S.F.’s oldest man is still sharp-tongued

When Frank Mendez entered Laguna Honda Hospital 12 years ago, the hardest part was losing his dog Nannie. On his 105th birthday Monday, the wiry and tattooed man said he’d like nothing more than to have that long-lost friend sample some of his birthday cake.

Wearing a Hawaiian shirt and lei, Mendez celebrated with a dozen fellow patients and caretakers at the city-run nursing home. He said his years at Laguna Honda have been good to him.

“A nice place, nice people,” he said. “The food, it’s all right. I’d like more of it.”

Mendez was born on Dec. 3, 1902, in the town of Hilo in what was then the territory of Hawaii. He grew up in Hong Kong and left China as a stowaway aboard a merchant marine ship. He said spent the majority of his life at sea, traveling around the world several times over. Caretakers at Laguna Honda said he still has the feistiness of a swarthy sailor.

“He’s got a sharp tongue, he’s irritable and he loves women,” said Ellen Apolinario, who has served at the hospital as a registered nurse for more than 30 years. Perhaps that’s why hospital staff posted a sign in the common room: “No hitting. No yelling. No swearing.”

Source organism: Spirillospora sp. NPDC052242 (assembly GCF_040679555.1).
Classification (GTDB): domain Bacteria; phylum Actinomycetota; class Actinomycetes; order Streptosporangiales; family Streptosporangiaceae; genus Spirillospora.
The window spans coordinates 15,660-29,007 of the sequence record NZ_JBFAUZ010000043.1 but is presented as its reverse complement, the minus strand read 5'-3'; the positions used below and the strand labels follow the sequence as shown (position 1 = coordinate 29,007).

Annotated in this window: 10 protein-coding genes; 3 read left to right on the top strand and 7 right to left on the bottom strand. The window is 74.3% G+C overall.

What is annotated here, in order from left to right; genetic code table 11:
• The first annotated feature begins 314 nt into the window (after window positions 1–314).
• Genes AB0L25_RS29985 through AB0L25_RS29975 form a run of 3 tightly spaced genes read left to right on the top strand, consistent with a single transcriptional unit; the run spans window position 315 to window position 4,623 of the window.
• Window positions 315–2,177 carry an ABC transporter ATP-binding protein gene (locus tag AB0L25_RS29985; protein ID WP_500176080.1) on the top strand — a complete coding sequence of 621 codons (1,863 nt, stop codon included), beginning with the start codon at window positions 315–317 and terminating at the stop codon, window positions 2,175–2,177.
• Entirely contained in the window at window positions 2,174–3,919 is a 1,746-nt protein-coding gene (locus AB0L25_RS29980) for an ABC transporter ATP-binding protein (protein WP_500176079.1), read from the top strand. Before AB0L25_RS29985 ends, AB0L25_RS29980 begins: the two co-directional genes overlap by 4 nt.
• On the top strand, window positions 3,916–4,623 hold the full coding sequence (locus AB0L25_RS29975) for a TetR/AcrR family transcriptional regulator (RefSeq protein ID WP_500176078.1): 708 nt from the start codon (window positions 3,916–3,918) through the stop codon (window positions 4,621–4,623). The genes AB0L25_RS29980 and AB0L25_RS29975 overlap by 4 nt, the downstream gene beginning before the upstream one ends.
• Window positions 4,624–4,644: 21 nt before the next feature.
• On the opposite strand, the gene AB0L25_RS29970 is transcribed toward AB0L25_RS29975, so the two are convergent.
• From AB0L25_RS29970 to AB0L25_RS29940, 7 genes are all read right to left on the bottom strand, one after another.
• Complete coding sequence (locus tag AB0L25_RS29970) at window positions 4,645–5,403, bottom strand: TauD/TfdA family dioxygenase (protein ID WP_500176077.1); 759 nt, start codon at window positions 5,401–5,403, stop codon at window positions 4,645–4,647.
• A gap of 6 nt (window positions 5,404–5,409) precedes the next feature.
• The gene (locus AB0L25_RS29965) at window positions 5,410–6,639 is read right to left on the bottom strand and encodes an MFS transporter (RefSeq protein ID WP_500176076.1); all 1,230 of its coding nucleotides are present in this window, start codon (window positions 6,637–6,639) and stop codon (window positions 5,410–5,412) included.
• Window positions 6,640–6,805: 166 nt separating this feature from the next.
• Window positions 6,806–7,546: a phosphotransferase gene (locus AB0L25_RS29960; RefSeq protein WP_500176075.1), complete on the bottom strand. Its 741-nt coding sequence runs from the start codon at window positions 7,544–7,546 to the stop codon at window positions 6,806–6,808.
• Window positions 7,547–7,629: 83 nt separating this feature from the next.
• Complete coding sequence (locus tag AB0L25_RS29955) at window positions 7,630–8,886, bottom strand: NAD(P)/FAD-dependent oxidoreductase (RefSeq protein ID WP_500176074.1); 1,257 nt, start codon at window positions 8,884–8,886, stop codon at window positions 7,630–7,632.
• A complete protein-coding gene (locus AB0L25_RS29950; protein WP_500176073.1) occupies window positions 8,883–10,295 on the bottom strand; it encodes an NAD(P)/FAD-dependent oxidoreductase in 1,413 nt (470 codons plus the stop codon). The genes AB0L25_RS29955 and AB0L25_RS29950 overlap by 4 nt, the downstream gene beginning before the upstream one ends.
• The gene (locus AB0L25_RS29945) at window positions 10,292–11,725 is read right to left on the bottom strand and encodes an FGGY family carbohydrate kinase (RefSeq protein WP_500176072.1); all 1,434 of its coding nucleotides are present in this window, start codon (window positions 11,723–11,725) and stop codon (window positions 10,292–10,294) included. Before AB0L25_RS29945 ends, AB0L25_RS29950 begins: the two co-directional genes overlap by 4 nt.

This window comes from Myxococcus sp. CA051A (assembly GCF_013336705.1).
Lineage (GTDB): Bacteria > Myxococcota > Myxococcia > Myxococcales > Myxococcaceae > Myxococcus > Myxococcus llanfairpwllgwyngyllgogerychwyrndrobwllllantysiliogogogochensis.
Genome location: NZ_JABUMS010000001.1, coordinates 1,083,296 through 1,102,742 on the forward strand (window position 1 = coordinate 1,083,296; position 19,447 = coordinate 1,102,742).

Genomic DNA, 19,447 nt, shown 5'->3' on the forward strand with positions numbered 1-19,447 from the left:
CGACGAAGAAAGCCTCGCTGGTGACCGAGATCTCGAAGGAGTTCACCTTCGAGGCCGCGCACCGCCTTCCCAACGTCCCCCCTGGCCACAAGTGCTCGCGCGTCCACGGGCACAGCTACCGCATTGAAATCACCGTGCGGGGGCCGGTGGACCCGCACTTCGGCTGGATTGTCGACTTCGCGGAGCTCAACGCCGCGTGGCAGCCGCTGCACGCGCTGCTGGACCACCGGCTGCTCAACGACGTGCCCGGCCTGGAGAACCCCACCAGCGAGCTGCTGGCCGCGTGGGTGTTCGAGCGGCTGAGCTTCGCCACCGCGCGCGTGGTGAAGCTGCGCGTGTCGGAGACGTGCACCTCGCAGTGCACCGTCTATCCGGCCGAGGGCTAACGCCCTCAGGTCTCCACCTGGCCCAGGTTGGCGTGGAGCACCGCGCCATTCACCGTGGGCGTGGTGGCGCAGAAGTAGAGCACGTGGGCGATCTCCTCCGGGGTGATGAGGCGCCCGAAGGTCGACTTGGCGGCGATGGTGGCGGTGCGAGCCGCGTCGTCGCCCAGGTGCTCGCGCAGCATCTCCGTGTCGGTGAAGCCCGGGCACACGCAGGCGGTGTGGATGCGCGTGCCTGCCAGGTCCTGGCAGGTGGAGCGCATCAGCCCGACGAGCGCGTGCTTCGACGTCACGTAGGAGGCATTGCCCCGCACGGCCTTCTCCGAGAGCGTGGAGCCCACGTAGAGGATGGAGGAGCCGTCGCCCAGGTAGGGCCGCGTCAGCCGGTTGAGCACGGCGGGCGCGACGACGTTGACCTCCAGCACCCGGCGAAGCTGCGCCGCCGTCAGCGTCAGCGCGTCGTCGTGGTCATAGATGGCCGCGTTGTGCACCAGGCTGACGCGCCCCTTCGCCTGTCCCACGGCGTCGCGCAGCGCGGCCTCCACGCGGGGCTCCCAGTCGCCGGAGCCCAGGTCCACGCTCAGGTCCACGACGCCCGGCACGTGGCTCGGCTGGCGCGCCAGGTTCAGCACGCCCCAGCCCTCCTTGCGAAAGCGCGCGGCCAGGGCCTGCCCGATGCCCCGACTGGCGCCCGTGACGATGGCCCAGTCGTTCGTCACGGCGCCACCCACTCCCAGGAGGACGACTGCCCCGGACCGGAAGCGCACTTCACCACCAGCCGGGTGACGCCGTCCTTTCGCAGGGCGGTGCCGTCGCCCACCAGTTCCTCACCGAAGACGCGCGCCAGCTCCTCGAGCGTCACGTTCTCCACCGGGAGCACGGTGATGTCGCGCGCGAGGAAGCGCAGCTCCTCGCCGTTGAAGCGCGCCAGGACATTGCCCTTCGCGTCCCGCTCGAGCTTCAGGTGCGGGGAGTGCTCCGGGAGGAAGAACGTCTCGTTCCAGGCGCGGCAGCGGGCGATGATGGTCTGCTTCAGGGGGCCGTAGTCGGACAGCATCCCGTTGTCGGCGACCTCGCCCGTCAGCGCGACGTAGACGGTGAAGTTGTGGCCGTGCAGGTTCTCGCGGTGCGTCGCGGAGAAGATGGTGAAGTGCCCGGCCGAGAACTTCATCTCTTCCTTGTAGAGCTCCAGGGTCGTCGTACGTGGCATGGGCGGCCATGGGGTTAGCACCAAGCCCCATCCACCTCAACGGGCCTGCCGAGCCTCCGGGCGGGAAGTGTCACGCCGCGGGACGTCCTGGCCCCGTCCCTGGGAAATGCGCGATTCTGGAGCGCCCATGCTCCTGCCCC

As for the secret to a long and healthy life, Mendez said you should do what feels good, but not too much of it.

He was a photographer for the San Francisco Call-Bulletin, a cowboy and horse wrangler. He once escorted boxing great Joe Louis to the ring.

He may be the oldest man in San Francisco, with 1906 earthquake survivor Herbert Hamrol, 104, coming in a close second. There are at least 10 centenarians at Laguna Honda Hospital. But the longevity award for a current San Francisco resident most likely goes to Chrissie Martenstein, who turned 110 in June. Martenstein was the guest of honor at the 100th anniversary of the 1906 earthquake.

bbegin@examiner.com

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